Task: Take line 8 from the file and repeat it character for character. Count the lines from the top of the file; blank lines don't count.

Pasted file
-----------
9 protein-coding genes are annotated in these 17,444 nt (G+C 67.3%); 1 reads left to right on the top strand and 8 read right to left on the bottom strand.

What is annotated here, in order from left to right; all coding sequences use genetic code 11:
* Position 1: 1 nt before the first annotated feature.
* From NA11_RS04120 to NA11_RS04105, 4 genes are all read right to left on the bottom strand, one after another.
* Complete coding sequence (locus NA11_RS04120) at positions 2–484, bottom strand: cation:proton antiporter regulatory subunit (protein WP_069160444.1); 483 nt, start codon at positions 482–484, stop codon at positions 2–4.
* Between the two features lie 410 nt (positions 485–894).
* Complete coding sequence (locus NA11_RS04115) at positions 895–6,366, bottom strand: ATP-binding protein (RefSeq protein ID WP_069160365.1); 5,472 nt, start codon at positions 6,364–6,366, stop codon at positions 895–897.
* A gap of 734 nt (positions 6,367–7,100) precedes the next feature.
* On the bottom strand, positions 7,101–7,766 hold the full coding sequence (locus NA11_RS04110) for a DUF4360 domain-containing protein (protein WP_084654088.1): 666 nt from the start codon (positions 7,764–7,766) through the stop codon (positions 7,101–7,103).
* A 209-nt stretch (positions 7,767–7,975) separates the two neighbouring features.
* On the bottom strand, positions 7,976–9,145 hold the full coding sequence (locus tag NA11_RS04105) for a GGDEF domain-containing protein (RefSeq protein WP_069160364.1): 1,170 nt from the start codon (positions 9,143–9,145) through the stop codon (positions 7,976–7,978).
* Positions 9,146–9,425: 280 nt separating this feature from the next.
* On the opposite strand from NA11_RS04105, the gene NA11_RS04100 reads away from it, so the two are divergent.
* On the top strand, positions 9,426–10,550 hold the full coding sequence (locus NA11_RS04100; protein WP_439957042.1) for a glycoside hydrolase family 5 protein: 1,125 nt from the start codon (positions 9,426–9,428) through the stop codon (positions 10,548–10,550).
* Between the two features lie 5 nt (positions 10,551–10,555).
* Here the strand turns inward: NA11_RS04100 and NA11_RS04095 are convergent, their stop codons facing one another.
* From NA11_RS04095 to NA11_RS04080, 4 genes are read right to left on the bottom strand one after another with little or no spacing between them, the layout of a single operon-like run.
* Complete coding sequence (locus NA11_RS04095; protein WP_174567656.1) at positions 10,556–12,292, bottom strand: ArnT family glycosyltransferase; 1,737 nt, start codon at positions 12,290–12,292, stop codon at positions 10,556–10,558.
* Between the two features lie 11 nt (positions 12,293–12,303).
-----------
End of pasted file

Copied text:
* A gap of 734 nt (positions 6,367–7,100) precedes the next feature.